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We Will Not Forget
Attached you will find Decolonize PDX's Jan. 1, 2012 Statement 'We Will Not Forget' in solidarity with the Justice for Oscar Grant call out from the Bay.
DC PDX Jan. 1, 2012 Statement
We Will Not Forget
We take this day to remember Oscar Grant, executed by Oakland police in the early morning of New Year’s Day, face down, hands cuffed behind his back, while dozens of people filmed. We remember this horrific manifestation of state violence. We remember the arrogance of the system to think it could murder with impunity. From Oscar, we learn it is not just a few bad apples – it is an entire system that needs to be overhauled. This is the system working exactly as it was intended; to exploit and oppress those cast as less than human.
We take this day to remember Aaron Campbell, shot in the back a few days after Oscar Grant by Portland police. Called in supposedly to stop Aaron from killing himself, the police saw this young Black man as nothing but a threat. Not as a son, a brother, a human whose brother had died earlier that day, a human who needed support and care. From Aaron, we learn we must create community resources and institutions to address the scars caused by this system, and they must exist outside of the system. Any movement that relies on this system for change is a movement that will ultimately reproduce the oppression they seek to eradicate.
We take this day to remember Keaton Otis, pulled over by Portland police for “looking like a gangster.” We remember he was tazed and then shot while in the driver’s seat of his car. However the police tried to spin it later, Keaton was not pulled over for any mental health issues; he was pulled over because of his race and gender. Whether or not Keaton had a gun, whether or not he fired back at police in self-protection, he was stopped for who he was. He was murdered because of who he was. From Keaton, we learn at the core, this system will attack and murder us for existing as people of color; it doesn’t matter what we do. People of color have been on the frontlines of the 99%, here and globally, for centuries.
We take this day to remember the countless names we don’t know of those who have suffered and continue to suffer from police violence. Too often these are people of color, youth, sex workers, women, queer and trans folks, undocumented folks and immigrants/refugees, poor and houseless people and those who live at these categories’ crossroads. The intersections of these identities mean people live in the place where nightstick meets flesh. From all these brave survivors, we learn we are always at risk, we are always vulnerable – we exist in the crosshairs.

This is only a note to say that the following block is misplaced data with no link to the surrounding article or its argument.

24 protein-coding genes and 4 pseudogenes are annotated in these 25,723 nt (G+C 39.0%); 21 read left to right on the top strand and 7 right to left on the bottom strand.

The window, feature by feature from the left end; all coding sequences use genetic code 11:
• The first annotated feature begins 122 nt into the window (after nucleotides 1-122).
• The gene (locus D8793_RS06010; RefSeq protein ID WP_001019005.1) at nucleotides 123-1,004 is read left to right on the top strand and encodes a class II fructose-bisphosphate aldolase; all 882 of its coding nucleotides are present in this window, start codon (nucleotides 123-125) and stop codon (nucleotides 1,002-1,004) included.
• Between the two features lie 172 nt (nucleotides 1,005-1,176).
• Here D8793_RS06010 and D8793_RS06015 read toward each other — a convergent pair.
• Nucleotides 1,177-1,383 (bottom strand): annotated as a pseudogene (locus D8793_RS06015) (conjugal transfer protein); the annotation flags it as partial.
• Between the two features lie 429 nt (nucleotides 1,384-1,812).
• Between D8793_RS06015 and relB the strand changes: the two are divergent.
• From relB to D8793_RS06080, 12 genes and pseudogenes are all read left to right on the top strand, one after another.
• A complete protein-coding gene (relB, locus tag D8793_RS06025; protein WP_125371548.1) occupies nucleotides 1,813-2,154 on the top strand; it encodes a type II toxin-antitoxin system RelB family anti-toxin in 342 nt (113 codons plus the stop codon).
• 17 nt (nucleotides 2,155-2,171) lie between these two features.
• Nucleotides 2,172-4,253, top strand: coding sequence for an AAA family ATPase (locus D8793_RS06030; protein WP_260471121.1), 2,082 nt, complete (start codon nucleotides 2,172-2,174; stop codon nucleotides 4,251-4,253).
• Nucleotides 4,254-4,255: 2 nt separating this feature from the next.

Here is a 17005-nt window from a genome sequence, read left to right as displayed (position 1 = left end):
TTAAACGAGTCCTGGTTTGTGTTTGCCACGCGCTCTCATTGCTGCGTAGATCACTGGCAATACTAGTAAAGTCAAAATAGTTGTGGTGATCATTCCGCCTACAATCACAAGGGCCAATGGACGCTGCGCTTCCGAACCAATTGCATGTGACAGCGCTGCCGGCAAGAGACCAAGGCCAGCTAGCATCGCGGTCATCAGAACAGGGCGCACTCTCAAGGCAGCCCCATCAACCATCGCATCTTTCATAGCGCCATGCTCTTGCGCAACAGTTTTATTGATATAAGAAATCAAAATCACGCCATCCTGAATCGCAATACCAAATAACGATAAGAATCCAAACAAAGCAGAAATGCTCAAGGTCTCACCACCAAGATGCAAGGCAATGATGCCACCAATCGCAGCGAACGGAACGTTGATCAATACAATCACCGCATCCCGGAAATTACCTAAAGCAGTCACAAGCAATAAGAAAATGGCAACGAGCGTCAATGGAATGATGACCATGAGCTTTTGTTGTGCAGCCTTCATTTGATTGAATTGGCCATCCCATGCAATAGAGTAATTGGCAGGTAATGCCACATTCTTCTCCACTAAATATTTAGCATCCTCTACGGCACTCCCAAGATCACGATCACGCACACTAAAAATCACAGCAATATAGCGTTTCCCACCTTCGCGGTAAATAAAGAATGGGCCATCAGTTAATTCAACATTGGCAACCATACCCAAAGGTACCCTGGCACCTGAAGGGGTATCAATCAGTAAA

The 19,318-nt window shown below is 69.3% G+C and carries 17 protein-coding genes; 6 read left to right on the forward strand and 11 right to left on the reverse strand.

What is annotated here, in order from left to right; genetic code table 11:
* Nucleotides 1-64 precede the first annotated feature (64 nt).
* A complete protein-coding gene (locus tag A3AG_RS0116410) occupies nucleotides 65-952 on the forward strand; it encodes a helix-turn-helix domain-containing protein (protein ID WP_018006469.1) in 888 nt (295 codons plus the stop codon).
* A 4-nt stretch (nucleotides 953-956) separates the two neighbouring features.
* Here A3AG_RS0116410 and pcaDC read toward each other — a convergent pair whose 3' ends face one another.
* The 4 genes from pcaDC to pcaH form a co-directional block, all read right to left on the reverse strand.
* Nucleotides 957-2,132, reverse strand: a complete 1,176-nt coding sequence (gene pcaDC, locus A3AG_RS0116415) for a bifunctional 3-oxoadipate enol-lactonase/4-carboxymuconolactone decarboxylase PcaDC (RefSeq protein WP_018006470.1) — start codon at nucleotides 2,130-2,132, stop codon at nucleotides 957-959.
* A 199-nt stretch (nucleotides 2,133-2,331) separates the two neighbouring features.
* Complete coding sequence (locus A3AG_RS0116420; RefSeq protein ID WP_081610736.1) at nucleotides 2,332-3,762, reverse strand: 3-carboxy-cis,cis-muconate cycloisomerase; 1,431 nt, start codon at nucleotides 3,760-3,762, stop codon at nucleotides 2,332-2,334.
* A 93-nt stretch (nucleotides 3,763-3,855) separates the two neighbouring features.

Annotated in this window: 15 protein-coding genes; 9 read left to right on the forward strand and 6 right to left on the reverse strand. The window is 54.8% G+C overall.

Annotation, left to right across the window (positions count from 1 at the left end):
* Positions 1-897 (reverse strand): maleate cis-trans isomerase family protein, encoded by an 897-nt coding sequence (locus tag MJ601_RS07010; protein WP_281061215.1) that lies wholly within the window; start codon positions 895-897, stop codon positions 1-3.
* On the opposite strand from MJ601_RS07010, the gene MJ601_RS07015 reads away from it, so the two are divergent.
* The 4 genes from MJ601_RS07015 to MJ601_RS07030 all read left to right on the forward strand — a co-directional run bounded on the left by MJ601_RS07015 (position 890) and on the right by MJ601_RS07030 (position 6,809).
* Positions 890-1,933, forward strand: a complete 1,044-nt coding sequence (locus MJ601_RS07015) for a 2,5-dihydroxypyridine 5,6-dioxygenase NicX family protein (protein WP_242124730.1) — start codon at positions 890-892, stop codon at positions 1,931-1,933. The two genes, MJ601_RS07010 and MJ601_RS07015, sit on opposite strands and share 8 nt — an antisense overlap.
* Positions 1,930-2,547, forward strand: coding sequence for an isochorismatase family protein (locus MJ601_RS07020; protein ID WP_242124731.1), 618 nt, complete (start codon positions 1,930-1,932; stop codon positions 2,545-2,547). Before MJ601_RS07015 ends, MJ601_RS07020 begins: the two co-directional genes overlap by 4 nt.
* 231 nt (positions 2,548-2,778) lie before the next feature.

We see all of these murders by police, and the use of police violence as a whole, as a continuation of colonization. We are clear we are already on land that has been occupied for centuries. These tactics of repression, containment and subordination are the same used against indigenous peoples before there was a United States, and they are the same tactics being used against indigenous peoples in this country and around the world today. Police and the military, prisons and borders, neocolonialism and neoliberalism - they are the same tools used by the same system for the same aim.
We take this day to remember as well the incredible organizing communities of resistance have engaged in response to state violence. We honor the uprisings in Oakland that began Jan. 7th in outrage at the execution of Oscar Grant, the protests in Portland after Aaron was killed, the monthly vigil Keaton’s father has been holding every month since his son was murdered 20 months ago. We honor the large scale acts of rebellion, and we honor the every day acts of resistance oppressed peoples employ.
From all of this, we learn the police are the enforcement arm of this system. As long as they wear a badge and carry a gun, they will never be on the side of the oppressed. At the same time white activists at Wall Street debated whether or not to call police part of the 99%, the NYPD shot and killed a houseless Black woman outside of a shelter. We learn oppressed peoples, people of color especially, have never had the luxury of seeing the police as anything but what they are: hired thugs of capital.
We remember, we learn, we honor and we recommit ourselves, in Oscar’s name, in Aaron’s and Keaton’s and all the names we do not know but feel in our hearts. We recommit to tearing down the foundations of an oppressive system built on the bodies of our loved ones; to decolonizing our communities, our minds and ourselves; to breathing out a new world where each of us will be safe in our own skin.